Lent is a season rich in symbols and meaning. Here are some suggested ways to help you and your family grow spiritually during Lent. Choose the ones you think your family would enjoy the most.
Ash Wednesday: Attend Ash Wednesday services at your parish, and talk about the meaning of the ashes.
Family Fasts: Together as a family, decide on one or two things to fast from during Lent. Perhaps your family could give up eating at fast food restaurants or watching television on a designated evening of the week. Encourage one another along the way.
Lenten Candles: If your family enjoys Advent wreaths, set up seven candles in the shape of a cross to mark the weeks of Lent. Use purple candles for each week of Lent, but put a white one in the center or at the top for Easter Sunday.
Soup Suppers: Prepare a simple soup one night a week and deposit the money that you would have spent on dinner in the poor box at your church, or donate it to a charity. You may want to join other families in this practice or check out local parishes to see if they offer Lenten soup suppers.
A Saturday of Service: Select a Saturday in Lent and keep it free of other commitments. Spend the day with your family working on a service project. You might collect cans of food for the local food bank, serve at a soup kitchen, or visit a nursing home.
Pretzel Making: In the days of the very strict Lenten fasts, pretzels made from bread, water, and yeast were a staple food. They were shaped in the form of a person’s arms crossed in prayer. Make homemade pretzels. Your kids will love rolling out the dough into pretzels—and eating them.
Stations of the Cross: For younger children, draw your own stations on construction paper. Place them around the house. One evening after dinner, visit each station with your children. Try to attend the Stations of the Cross at your parish several times during Lent.
Make a Pilgrimage: Is there a nearby shrine, monastery, or cathedral that you could visit? As part of your trip, explore the local history and pray together as a family. Stop for lunch afterward.
Pray the Sorrowful Mysteries of the Rosary: This is one of the most significant ways of reflecting on Jesus’ suffering and death. To enhance the meaning of those events, find a scriptural rosary booklet in your local Catholic bookstore and read the verses relating to that mystery before each Hail Mary.
Be a “Secret Simon” of Cyrene: Put the names of all the members of your family into a bag. Each week during Lent, have everyone draw a name and keep it a secret. Every day that week, try to do something kind for that person, without letting him or her know who did it. One day you might write a note of encouragement before a test, or another day secretly perform a household chore. Try to keep one another’s secrets for the week, even if you catch on. Then, at the end of the week, you can each try to guess who your “secret Simon” was.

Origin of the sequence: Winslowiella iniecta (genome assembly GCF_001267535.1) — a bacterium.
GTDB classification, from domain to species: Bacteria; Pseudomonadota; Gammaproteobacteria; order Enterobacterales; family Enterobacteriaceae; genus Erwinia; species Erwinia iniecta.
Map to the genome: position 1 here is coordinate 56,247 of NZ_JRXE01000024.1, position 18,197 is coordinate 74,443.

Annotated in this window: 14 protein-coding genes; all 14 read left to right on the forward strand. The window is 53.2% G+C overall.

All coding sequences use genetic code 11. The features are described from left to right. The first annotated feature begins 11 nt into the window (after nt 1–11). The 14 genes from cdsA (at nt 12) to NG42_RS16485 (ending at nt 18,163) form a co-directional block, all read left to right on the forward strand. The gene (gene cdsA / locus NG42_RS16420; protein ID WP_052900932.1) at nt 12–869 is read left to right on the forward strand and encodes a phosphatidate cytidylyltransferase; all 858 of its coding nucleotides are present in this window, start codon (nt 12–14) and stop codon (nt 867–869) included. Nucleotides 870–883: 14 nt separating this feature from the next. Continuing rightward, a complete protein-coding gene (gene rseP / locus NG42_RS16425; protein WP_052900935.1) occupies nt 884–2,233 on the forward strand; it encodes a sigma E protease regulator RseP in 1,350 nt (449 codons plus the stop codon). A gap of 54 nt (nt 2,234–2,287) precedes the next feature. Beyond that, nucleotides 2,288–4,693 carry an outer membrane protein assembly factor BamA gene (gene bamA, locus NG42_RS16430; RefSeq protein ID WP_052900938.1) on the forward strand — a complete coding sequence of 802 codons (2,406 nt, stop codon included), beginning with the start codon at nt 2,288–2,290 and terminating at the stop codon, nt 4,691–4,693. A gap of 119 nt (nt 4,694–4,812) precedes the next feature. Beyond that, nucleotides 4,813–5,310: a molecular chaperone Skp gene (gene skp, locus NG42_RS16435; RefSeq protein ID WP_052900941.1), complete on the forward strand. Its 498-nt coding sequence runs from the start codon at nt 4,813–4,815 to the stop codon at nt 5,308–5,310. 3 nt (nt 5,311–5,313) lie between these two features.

Crosses for Christ: On Ash Wednesday, make a big cross out of poster board and hang it in your kitchen or family room. Then cut out several dozen smaller crosses from construction paper and keep them nearby. Whenever a family member does something special for Jesus, he or she can tape a small cross to the big one. See how many little crosses your family joins with Jesus’ cross during Lent!
Puppet Show: Choose a favorite gospel story from this book and put on a puppet show. Make simple puppets out of paper lunch bags or draw pictures and staple them to ice pop sticks. Have the children hide behind your sofa and act out the story with their puppets.
Activities for Holy Week
Make the Easter Triduum—Holy Thursday through Saturday—a special family time. These are holy days in the original sense of the word—days set apart to pray and fast in anticipation of the glory of Easter morning. Plan to go as a family, if possible, to the Holy Thursday and Good Friday services at your parish.
Christian Seder Meal: Join together with another family to celebrate a traditional seder meal. Such a meal usually includes roasted lamb, unleavened bread, and bitter herbs. Suggestions for menus and prayers can be found online.
Experience the Passion as a Family: On Good Friday, read the gospel account of Jesus’ passion as a family. Assign parts to members of the family who are old enough to participate. Or, rent and watch a movie depicting the life and death of Jesus.
Holy Saturday Food Preparations: It’s the day to prepare traditional Easter foods, such as hot cross buns, Easter lamb cake, or an ethnic specialty, such as the English simnel cake. Mold butter into the shape of a lamb for breakfast Easter morning. If you’re at a loss for recipes, search online. And don’t forget to color the eggs and fill the Easter baskets.
Easter Vigil Mass: If children are old enough, attend the Easter Vigil, which celebrates both the resurrection of our Lord and the initiation of members into the Church. If your children are too young, wake them early on Easter morning and watch the sunrise together outdoors as you sip hot chocolate and eat hot cross buns. Discuss the significance of the “Son-rise”—the rising of the Son of God!
Angela Burrin is a bestselling author of many children’s books, among them Jesus Speaks to Me about My Baptism and Jesus Speaks to Me on My First Holy Communion.